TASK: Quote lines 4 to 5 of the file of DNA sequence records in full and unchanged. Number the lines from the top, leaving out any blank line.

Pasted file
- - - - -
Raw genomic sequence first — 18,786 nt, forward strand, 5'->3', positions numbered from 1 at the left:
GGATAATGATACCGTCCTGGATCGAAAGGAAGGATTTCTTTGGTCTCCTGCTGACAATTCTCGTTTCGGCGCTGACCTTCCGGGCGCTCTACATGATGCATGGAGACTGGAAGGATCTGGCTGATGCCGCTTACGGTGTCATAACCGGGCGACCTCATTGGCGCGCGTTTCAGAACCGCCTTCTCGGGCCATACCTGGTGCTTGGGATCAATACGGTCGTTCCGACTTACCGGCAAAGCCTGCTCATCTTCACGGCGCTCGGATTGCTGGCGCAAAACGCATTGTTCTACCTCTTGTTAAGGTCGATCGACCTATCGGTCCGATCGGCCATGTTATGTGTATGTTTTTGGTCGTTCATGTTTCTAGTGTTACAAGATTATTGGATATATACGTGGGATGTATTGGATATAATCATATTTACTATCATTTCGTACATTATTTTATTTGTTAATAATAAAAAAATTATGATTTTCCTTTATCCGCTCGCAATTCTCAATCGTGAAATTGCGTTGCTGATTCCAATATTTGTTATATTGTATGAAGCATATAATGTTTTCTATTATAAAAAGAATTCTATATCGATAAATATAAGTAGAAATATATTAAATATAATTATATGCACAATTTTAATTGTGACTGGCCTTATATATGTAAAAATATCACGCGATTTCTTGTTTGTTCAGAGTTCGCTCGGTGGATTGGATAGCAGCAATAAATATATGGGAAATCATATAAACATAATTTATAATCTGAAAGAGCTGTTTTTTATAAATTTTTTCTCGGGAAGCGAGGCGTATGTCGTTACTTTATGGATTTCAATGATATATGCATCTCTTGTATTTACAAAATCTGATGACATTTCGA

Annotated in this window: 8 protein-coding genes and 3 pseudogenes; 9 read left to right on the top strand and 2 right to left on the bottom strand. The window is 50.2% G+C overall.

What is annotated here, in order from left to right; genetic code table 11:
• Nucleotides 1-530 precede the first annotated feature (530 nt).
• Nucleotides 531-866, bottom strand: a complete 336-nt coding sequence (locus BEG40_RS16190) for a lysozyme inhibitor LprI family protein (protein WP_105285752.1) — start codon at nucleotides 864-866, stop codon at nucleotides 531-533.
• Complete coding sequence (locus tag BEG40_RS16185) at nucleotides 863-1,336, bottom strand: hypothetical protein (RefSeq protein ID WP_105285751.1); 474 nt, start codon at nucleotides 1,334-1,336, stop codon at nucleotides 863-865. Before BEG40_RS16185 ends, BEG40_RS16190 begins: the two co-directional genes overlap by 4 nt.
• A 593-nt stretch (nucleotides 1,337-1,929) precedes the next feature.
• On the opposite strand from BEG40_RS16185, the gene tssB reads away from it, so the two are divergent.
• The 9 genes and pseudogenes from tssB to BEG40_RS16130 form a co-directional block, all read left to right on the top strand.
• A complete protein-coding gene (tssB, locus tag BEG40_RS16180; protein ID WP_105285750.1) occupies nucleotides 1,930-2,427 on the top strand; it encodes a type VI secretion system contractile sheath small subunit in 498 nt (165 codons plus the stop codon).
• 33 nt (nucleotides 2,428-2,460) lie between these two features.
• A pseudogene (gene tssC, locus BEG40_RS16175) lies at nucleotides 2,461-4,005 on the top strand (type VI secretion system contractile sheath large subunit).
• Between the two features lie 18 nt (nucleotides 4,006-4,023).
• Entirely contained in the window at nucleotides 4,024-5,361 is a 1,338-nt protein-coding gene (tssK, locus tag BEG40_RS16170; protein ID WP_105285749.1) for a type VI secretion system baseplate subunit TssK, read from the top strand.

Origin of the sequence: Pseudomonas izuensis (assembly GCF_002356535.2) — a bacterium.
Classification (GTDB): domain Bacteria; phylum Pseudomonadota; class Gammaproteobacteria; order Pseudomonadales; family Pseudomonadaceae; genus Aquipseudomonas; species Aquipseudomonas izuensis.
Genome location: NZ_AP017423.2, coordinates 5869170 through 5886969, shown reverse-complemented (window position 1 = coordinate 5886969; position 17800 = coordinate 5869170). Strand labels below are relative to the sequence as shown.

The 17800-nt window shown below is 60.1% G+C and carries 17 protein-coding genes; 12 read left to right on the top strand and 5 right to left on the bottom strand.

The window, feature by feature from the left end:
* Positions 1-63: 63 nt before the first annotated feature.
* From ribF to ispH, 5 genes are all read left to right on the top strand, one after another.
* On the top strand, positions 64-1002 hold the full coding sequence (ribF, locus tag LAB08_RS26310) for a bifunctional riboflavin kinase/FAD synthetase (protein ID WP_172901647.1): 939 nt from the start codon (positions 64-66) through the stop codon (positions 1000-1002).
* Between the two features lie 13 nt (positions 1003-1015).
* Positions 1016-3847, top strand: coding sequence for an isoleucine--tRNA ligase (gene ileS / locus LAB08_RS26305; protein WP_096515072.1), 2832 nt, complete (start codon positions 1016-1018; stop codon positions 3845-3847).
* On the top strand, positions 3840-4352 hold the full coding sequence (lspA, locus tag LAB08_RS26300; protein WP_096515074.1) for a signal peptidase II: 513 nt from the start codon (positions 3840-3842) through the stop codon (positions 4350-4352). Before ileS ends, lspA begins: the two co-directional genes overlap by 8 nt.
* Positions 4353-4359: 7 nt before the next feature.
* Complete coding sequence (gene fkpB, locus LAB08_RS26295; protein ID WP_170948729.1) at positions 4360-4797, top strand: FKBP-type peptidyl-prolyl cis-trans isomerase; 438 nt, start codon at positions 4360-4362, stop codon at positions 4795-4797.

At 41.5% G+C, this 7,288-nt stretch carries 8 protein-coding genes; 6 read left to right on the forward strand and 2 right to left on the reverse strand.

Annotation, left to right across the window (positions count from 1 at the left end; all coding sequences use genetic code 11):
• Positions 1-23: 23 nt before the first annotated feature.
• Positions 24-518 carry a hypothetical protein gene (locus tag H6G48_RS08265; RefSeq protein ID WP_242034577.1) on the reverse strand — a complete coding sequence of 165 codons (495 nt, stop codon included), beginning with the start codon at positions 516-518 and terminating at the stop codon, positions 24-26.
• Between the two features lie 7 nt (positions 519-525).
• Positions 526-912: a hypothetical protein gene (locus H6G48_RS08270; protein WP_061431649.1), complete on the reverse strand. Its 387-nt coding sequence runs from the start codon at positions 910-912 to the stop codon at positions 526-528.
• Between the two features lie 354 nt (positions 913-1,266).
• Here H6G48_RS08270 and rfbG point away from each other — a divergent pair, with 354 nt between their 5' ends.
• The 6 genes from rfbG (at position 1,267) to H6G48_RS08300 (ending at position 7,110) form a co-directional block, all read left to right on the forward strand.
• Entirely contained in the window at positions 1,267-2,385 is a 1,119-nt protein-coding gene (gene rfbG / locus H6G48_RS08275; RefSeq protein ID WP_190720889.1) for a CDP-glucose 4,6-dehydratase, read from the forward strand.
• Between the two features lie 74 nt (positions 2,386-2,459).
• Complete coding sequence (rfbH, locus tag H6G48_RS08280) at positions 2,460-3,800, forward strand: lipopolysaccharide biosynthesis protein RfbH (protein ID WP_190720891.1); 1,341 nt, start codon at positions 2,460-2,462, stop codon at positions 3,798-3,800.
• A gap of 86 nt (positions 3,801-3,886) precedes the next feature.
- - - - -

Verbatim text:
What is annotated here, in order from left to right; genetic code table 11:
• Nucleotides 1-530 precede the first annotated feature (530 nt).